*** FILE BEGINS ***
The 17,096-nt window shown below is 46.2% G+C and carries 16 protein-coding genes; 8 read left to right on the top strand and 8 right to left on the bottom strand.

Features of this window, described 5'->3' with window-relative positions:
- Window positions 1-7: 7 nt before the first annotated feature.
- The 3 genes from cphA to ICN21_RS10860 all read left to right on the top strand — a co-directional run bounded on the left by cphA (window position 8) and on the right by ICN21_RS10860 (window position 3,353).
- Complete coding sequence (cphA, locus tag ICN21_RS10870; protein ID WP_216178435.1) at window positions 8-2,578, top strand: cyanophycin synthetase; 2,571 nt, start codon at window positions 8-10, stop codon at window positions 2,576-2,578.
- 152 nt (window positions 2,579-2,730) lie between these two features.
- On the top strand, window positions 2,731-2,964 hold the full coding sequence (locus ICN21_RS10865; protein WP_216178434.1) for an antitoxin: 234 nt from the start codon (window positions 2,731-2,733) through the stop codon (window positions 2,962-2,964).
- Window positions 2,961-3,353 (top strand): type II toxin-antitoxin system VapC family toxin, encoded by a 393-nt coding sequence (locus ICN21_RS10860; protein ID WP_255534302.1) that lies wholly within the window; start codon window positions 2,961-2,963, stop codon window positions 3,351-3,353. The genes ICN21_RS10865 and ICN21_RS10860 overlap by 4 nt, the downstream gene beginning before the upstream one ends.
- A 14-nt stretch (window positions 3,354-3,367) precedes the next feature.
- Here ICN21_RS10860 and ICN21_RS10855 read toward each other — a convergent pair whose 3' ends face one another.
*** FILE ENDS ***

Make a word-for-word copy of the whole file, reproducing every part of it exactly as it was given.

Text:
The 17,096-nt window shown below is 46.2% G+C and carries 16 protein-coding genes; 8 read left to right on the top strand and 8 right to left on the bottom strand.

Features of this window, described 5'->3' with window-relative positions:
- Window positions 1-7: 7 nt before the first annotated feature.
- The 3 genes from cphA to ICN21_RS10860 all read left to right on the top strand — a co-directional run bounded on the left by cphA (window position 8) and on the right by ICN21_RS10860 (window position 3,353).
- Complete coding sequence (cphA, locus tag ICN21_RS10870; protein ID WP_216178435.1) at window positions 8-2,578, top strand: cyanophycin synthetase; 2,571 nt, start codon at window positions 8-10, stop codon at window positions 2,576-2,578.
- 152 nt (window positions 2,579-2,730) lie between these two features.
- On the top strand, window positions 2,731-2,964 hold the full coding sequence (locus ICN21_RS10865; protein WP_216178434.1) for an antitoxin: 234 nt from the start codon (window positions 2,731-2,733) through the stop codon (window positions 2,962-2,964).
- Window positions 2,961-3,353 (top strand): type II toxin-antitoxin system VapC family toxin, encoded by a 393-nt coding sequence (locus ICN21_RS10860; protein ID WP_255534302.1) that lies wholly within the window; start codon window positions 2,961-2,963, stop codon window positions 3,351-3,353. The genes ICN21_RS10865 and ICN21_RS10860 overlap by 4 nt, the downstream gene beginning before the upstream one ends.
- A 14-nt stretch (window positions 3,354-3,367) precedes the next feature.
- Here ICN21_RS10860 and ICN21_RS10855 read toward each other — a convergent pair whose 3' ends face one another.